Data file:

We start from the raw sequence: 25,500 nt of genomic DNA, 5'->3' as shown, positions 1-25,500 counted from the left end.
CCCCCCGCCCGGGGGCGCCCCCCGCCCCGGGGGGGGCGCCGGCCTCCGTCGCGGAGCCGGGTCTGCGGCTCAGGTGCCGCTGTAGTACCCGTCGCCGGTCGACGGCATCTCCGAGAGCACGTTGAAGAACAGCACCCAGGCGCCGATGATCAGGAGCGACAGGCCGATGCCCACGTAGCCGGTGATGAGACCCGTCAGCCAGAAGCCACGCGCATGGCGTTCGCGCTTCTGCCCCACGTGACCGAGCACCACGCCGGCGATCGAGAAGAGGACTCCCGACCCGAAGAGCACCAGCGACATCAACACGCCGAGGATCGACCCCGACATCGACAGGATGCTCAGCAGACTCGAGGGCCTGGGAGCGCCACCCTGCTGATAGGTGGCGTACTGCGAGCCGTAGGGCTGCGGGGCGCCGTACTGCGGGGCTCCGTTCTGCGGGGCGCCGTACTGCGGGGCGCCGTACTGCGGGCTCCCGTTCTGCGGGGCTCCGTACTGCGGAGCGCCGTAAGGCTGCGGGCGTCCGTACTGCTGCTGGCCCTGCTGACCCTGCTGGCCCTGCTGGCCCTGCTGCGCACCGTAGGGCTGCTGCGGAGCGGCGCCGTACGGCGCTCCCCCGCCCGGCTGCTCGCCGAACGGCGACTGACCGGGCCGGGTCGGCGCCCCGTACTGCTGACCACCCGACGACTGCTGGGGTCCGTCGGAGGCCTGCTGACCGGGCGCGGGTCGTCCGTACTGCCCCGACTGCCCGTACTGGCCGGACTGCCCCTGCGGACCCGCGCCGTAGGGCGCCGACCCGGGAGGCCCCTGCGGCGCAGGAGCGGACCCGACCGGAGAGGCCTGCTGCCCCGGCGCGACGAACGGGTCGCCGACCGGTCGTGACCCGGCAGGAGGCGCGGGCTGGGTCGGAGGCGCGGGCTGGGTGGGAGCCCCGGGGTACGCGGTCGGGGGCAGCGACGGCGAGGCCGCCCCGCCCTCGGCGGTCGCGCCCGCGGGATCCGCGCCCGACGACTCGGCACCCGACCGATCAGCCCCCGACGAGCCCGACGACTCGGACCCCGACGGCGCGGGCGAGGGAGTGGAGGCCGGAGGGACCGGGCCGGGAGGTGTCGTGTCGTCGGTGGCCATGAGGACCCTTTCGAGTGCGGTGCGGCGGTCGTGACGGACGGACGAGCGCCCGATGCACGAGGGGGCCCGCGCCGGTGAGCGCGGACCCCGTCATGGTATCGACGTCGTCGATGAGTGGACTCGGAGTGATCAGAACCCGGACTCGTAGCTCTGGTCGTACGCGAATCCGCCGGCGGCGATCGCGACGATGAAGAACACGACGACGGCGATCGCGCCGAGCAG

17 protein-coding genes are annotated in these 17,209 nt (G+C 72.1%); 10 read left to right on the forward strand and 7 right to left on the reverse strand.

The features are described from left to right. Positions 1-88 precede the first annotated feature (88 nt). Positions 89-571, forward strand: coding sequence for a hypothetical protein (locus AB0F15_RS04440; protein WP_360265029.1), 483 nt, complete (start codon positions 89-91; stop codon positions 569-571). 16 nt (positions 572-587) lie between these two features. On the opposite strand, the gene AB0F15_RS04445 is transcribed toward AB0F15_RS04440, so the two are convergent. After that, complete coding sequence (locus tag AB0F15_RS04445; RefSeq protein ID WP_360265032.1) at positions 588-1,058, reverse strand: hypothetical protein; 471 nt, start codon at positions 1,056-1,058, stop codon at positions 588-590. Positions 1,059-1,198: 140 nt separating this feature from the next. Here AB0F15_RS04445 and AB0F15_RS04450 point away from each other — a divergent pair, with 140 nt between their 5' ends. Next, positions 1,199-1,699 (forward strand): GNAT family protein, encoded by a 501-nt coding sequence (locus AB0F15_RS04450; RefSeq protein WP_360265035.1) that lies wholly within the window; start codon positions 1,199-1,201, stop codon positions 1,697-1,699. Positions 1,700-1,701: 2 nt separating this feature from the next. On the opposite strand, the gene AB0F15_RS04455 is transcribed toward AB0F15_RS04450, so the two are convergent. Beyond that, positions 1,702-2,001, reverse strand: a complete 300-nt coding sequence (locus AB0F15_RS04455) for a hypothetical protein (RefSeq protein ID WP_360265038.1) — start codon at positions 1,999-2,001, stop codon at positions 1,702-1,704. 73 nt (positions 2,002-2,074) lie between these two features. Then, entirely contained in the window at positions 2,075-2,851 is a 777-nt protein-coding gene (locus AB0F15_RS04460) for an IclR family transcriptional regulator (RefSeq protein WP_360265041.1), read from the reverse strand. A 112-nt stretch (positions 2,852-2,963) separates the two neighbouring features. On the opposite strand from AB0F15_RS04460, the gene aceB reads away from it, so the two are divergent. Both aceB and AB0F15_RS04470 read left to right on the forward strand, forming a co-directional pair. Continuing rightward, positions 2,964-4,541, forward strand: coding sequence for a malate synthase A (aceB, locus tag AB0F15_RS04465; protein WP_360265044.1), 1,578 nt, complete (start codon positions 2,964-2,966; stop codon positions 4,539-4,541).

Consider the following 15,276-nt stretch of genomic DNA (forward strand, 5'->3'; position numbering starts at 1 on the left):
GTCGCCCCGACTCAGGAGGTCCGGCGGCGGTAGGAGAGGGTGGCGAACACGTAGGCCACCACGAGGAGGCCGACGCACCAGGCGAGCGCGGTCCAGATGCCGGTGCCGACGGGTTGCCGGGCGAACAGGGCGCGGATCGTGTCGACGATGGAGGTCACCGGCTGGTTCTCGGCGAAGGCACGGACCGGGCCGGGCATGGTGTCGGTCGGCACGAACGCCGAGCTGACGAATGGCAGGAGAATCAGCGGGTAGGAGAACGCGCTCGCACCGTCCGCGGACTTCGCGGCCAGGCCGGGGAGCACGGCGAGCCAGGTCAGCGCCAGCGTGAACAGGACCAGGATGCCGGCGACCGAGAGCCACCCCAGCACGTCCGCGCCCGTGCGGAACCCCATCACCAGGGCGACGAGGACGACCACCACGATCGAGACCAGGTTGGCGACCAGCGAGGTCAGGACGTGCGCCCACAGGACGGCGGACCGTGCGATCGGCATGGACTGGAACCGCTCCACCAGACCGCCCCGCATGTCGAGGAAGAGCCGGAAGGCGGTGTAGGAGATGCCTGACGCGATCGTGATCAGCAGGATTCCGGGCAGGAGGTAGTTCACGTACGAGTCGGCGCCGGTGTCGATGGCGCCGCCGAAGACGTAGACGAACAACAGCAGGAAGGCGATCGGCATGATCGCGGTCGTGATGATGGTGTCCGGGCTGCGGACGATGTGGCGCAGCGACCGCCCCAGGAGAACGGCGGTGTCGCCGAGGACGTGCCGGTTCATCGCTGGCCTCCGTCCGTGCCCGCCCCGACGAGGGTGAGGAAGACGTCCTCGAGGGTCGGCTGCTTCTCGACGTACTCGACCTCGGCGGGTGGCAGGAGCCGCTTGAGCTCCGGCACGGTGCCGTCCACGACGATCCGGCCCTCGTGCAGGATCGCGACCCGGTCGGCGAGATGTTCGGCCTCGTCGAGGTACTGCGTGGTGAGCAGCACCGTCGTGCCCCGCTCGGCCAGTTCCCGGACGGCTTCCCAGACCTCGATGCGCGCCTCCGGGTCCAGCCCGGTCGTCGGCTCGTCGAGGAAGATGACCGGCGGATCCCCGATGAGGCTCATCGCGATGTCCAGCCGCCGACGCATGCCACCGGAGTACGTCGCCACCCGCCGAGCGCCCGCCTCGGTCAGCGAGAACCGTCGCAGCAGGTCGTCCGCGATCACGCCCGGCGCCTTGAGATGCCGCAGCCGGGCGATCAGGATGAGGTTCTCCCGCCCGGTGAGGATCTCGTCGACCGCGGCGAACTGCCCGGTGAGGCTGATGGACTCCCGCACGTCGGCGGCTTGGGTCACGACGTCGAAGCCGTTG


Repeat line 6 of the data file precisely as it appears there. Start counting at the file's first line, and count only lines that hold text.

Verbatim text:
GTCGCCCCGACTCAGGAGGTCCGGCGGCGGTAGGAGAGGGTGGCGAACACGTAGGCCACCACGAGGAGGCCGACGCACCAGGCGAGCGCGGTCCAGATGCCGGTGCCGACGGGTTGCCGGGCGAACAGGGCGCGGATCGTGTCGACGATGGAGGTCACCGGCTGGTTCTCGGCGAAGGCACGGACCGGGCCGGGCATGGTGTCGGTCGGCACGAACGCCGAGCTGACGAATGGCAGGAGAATCAGCGGGTAGGAGAACGCGCTCGCACCGTCCGCGGACTTCGCGGCCAGGCCGGGGAGCACGGCGAGCCAGGTCAGCGCCAGCGTGAACAGGACCAGGATGCCGGCGACCGAGAGCCACCCCAGCACGTCCGCGCCCGTGCGGAACCCCATCACCAGGGCGACGAGGACGACCACCACGATCGAGACCAGGTTGGCGACCAGCGAGGTCAGGACGTGCGCCCACAGGACGGCGGACCGTGCGATCGGCATGGACTGGAACCGCTCCACCAGACCGCCCCGCATGTCGAGGAAGAGCCGGAAGGCGGTGTAGGAGATGCCTGACGCGATCGTGATCAGCAGGATTCCGGGCAGGAGGTAGTTCACGTACGAGTCGGCGCCGGTGTCGATGGCGCCGCCGAAGACGTAGACGAACAACAGCAGGAAGGCGATCGGCATGATCGCGGTCGTGATGATGGTGTCCGGGCTGCGGACGATGTGGCGCAGCGACCGCCCCAGGAGAACGGCGGTGTCGCCGAGGACGTGCCGGTTCATCGCTGGCCTCCGTCCGTGCCCGCCCCGACGAGGGTGAGGAAGACGTCCTCGAGGGTCGGCTGCTTCTCGACGTACTCGACCTCGGCGGGTGGCAGGAGCCGCTTGAGCTCCGGCACGGTGCCGTCCACGACGATCCGGCCCTCGTGCAGGATCGCGACCCGGTCGGCGAGATGTTCGGCCTCGTCGAGGTACTGCGTGGTGAGCAGCACCGTCGTGCCCCGCTCGGCCAGTTCCCGGACGGCTTCCCAGACCTCGATGCGCGCCTCCGGGTCCAGCCCGGTCGTCGGCTCGTCGAGGAAGATGACCGGCGGATCCCCGATGAGGCTCATCGCGATGTCCAGCCGCCGACGCATGCCACCGGAGTACGTCGCCACCCGCCGAGCGCCCGCCTCGGTCAGCGAGAACCGTCGCAGCAGGTCGTCCGCGATCACGCCCGGCGCCTTGAGATGCCGCAGCCGGGCGATCAGGATGAGGTTCTCCCGCCCGGTGAGGATCTCGTCGACCGCGGCGAACTGCCCGGTGAGGCTGATGGACTCCCGCACGTCGGCGGCTTGGGTCACGACGTCGAAGCCGTTG